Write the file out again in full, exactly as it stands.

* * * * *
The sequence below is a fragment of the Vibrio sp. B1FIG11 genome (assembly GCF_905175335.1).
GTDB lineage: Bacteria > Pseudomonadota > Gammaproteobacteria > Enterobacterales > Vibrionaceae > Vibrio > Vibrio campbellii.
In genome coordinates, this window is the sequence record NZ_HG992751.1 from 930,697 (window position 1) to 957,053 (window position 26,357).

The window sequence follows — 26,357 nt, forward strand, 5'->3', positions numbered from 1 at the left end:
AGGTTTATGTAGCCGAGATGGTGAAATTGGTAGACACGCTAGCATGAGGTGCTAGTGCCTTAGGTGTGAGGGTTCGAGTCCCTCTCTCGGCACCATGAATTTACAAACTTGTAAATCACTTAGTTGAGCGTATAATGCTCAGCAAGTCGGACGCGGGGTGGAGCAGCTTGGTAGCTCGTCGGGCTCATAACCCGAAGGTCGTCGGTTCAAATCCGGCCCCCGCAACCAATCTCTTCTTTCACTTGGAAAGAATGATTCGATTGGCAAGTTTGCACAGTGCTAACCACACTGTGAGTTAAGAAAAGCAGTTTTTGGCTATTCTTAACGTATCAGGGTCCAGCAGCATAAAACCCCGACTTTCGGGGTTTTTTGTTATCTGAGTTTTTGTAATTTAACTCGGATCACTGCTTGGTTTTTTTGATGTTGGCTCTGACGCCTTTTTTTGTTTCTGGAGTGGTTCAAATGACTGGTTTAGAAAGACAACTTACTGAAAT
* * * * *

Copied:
The sequence below is a fragment of the Vibrio sp. B1FIG11 genome (assembly GCF_905175335.1).
GTDB lineage: Bacteria > Pseudomonadota > Gammaproteobacteria > Enterobacterales > Vibrionaceae > Vibrio > Vibrio campbellii.
In genome coordinates, this window is the sequence record NZ_HG992751.1 from 930,697 (window position 1) to 957,053 (window position 26,357).

The window sequence follows — 26,357 nt, forward strand, 5'->3', positions numbered from 1 at the left end:
AGGTTTATGTAGCCGAGATGGTGAAATTGGTAGACACGCTAGCATGAGGTGCTAGTGCCTTAGGTGTGAGGGTTCGAGTCCCTCTCTCGGCACCATGAATTTACAAACTTGTAAATCACTTAGTTGAGCGTATAATGCTCAGCAAGTCGGACGCGGGGTGGAGCAGCTTGGTAGCTCGTCGGGCTCATAACCCGAAGGTCGTCGGTTCAAATCCGGCCCCCGCAACCAATCTCTTCTTTCACTTGGAAAGAATGATTCGATTGGCAAGTTTGCACAGTGCTAACCACACTGTGAGTTAAGAAAAGCAGTTTTTGGCTATTCTTAACGTATCAGGGTCCAGCAGCATAAAACCCCGACTTTCGGGGTTTTTTGTTATCTGAGTTTTTGTAATTTAACTCGGATCACTGCTTGGTTTTTTTGATGTTGGCTCTGACGCCTTTTTTTGTTTCTGGAGTGGTTCAAATGACTGGTTTAGAAAGACAACTTACTGAAAT